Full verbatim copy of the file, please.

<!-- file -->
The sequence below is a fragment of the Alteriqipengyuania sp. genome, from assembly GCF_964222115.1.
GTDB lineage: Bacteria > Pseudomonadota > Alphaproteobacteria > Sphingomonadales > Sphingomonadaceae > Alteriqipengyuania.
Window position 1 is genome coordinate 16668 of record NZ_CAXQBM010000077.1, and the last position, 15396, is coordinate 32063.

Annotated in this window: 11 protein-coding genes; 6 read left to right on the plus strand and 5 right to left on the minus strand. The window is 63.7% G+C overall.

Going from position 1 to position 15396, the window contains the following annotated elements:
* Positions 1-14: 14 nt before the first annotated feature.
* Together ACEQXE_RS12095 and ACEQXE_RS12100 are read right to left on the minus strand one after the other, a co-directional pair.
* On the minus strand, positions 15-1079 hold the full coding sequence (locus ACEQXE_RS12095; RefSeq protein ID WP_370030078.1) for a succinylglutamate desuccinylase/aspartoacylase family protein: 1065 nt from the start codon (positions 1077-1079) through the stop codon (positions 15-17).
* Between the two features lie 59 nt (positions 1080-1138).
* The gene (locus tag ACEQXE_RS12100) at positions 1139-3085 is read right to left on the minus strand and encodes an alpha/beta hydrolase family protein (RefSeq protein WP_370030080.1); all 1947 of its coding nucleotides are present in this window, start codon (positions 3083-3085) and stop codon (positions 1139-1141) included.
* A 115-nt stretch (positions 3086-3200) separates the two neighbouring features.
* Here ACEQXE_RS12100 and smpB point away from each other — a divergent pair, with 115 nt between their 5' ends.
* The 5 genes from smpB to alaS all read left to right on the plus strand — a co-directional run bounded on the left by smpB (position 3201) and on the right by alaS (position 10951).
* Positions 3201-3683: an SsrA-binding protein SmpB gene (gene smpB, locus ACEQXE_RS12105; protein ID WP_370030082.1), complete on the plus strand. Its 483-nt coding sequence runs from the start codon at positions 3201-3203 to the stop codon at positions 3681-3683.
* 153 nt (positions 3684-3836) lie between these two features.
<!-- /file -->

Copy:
The sequence below is a fragment of the Alteriqipengyuania sp. genome, from assembly GCF_964222115.1.
GTDB lineage: Bacteria > Pseudomonadota > Alphaproteobacteria > Sphingomonadales > Sphingomonadaceae > Alteriqipengyuania.
Window position 1 is genome coordinate 16668 of record NZ_CAXQBM010000077.1, and the last position, 15396, is coordinate 32063.

Annotated in this window: 11 protein-coding genes; 6 read left to right on the plus strand and 5 right to left on the minus strand. The window is 63.7% G+C overall.

Going from position 1 to position 15396, the window contains the following annotated elements:
* Positions 1-14: 14 nt before the first annotated feature.
* Together ACEQXE_RS12095 and ACEQXE_RS12100 are read right to left on the minus strand one after the other, a co-directional pair.
* On the minus strand, positions 15-1079 hold the full coding sequence (locus ACEQXE_RS12095; RefSeq protein ID WP_370030078.1) for a succinylglutamate desuccinylase/aspartoacylase family protein: 1065 nt from the start codon (positions 1077-1079) through the stop codon (positions 15-17).
* Between the two features lie 59 nt (positions 1080-1138).
* The gene (locus tag ACEQXE_RS12100) at positions 1139-3085 is read right to left on the minus strand and encodes an alpha/beta hydrolase family protein (RefSeq protein WP_370030080.1); all 1947 of its coding nucleotides are present in this window, start codon (positions 3083-3085) and stop codon (positions 1139-1141) included.
* A 115-nt stretch (positions 3086-3200) separates the two neighbouring features.
* Here ACEQXE_RS12100 and smpB point away from each other — a divergent pair, with 115 nt between their 5' ends.
* The 5 genes from smpB to alaS all read left to right on the plus strand — a co-directional run bounded on the left by smpB (position 3201) and on the right by alaS (position 10951).
* Positions 3201-3683: an SsrA-binding protein SmpB gene (gene smpB, locus ACEQXE_RS12105; protein ID WP_370030082.1), complete on the plus strand. Its 483-nt coding sequence runs from the start codon at positions 3201-3203 to the stop codon at positions 3681-3683.
* 153 nt (positions 3684-3836) lie between these two features.